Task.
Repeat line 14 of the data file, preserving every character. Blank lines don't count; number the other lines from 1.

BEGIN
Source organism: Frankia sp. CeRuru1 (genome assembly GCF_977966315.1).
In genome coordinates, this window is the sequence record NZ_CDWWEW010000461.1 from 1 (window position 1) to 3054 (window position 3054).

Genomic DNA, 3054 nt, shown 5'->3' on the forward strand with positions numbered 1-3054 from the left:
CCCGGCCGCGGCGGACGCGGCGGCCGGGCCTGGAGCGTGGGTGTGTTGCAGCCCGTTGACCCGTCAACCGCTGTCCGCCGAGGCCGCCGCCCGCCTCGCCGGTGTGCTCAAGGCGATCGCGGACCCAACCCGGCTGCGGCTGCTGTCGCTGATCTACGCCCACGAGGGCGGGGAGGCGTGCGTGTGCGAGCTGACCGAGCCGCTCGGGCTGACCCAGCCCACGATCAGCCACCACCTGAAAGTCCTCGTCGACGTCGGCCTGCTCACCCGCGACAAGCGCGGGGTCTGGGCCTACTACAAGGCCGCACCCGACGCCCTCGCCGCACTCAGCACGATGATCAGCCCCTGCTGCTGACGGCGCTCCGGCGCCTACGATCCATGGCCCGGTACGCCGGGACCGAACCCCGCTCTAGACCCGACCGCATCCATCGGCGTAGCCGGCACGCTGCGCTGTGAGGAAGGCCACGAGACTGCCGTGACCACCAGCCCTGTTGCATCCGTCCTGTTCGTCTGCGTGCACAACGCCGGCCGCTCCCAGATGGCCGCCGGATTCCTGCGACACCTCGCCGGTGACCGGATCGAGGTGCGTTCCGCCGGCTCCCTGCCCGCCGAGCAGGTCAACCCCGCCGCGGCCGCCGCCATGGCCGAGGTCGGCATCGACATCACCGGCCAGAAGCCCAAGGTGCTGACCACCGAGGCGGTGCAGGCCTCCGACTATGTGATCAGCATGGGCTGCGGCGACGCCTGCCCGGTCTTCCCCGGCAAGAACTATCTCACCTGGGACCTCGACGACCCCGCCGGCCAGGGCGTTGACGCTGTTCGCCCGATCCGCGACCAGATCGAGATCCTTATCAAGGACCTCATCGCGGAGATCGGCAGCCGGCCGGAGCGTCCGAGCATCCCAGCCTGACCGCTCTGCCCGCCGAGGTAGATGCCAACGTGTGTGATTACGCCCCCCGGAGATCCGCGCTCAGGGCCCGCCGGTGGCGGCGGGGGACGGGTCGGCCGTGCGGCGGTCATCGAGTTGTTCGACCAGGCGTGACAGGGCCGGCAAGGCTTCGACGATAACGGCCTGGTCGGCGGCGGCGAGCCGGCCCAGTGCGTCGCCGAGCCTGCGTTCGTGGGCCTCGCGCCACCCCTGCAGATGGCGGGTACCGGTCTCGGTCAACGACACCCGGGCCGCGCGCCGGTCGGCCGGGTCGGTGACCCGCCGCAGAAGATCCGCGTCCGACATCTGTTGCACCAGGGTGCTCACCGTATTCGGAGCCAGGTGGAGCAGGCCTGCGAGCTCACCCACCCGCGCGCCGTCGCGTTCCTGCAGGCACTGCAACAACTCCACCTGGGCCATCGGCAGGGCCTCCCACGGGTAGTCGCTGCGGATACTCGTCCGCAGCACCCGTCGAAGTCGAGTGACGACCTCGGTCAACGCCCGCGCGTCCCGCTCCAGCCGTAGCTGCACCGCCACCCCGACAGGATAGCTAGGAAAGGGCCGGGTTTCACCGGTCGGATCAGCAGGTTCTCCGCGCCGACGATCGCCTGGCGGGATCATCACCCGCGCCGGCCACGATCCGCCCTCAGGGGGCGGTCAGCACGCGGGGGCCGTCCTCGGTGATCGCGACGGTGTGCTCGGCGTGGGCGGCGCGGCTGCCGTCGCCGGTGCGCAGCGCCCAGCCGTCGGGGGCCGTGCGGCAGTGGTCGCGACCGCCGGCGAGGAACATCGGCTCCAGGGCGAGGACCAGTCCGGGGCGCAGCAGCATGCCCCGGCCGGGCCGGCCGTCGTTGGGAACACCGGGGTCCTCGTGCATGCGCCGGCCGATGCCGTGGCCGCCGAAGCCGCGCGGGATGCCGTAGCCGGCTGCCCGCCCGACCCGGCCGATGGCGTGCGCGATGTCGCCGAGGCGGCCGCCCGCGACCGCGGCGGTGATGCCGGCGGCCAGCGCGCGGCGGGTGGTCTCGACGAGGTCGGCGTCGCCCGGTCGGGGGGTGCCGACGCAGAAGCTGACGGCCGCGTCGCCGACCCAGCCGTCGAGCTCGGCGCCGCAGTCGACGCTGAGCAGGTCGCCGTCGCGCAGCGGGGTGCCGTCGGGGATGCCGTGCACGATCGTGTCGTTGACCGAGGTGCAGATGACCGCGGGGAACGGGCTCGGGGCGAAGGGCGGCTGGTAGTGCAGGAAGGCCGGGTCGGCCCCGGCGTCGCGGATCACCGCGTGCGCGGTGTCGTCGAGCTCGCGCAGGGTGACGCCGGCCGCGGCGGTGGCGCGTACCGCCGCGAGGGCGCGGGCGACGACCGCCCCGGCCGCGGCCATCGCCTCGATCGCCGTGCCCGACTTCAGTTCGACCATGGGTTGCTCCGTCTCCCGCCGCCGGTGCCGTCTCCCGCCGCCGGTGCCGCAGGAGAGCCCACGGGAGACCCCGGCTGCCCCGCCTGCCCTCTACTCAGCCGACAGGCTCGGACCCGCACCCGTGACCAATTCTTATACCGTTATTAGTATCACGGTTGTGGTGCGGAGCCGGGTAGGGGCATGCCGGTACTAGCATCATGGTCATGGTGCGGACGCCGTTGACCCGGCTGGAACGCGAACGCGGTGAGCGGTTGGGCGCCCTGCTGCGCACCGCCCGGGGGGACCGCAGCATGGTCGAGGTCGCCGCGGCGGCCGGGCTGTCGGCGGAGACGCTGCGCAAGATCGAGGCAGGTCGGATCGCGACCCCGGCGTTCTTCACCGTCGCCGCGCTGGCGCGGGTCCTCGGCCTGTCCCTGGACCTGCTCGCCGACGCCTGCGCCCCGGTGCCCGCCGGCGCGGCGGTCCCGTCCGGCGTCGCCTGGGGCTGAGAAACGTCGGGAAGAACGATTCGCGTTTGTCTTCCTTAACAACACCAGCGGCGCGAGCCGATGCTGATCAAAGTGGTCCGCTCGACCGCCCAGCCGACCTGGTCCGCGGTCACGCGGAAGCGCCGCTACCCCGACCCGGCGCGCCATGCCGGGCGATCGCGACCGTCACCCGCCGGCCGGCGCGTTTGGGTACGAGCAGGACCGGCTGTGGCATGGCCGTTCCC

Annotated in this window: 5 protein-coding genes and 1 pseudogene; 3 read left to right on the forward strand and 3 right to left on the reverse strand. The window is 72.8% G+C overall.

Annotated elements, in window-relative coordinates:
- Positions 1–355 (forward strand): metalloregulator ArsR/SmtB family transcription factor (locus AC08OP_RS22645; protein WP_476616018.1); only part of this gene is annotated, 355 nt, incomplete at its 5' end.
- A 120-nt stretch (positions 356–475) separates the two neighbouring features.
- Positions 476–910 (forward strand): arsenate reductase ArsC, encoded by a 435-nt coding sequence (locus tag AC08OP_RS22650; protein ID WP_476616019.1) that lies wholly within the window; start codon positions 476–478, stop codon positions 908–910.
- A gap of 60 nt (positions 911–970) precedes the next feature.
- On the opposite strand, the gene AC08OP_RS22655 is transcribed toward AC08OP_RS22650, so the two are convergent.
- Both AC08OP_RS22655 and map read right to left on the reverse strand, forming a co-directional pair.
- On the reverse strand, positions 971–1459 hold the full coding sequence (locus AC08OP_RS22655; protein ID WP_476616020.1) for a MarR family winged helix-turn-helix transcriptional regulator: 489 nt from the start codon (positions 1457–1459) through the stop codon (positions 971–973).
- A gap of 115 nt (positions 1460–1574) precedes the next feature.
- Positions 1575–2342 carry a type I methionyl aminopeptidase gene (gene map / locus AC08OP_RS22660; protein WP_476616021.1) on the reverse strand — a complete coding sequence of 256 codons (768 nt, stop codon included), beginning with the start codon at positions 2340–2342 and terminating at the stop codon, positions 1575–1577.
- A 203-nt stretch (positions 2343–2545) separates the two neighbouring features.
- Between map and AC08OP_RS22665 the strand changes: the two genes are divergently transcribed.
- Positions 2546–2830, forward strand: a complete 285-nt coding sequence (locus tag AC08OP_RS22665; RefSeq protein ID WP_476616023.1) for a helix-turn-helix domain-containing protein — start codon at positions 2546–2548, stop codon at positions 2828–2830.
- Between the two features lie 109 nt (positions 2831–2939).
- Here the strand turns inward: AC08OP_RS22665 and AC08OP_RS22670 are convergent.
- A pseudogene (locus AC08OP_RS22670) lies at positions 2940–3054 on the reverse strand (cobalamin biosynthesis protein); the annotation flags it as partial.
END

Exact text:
- A gap of 115 nt (positions 1460–1574) precedes the next feature.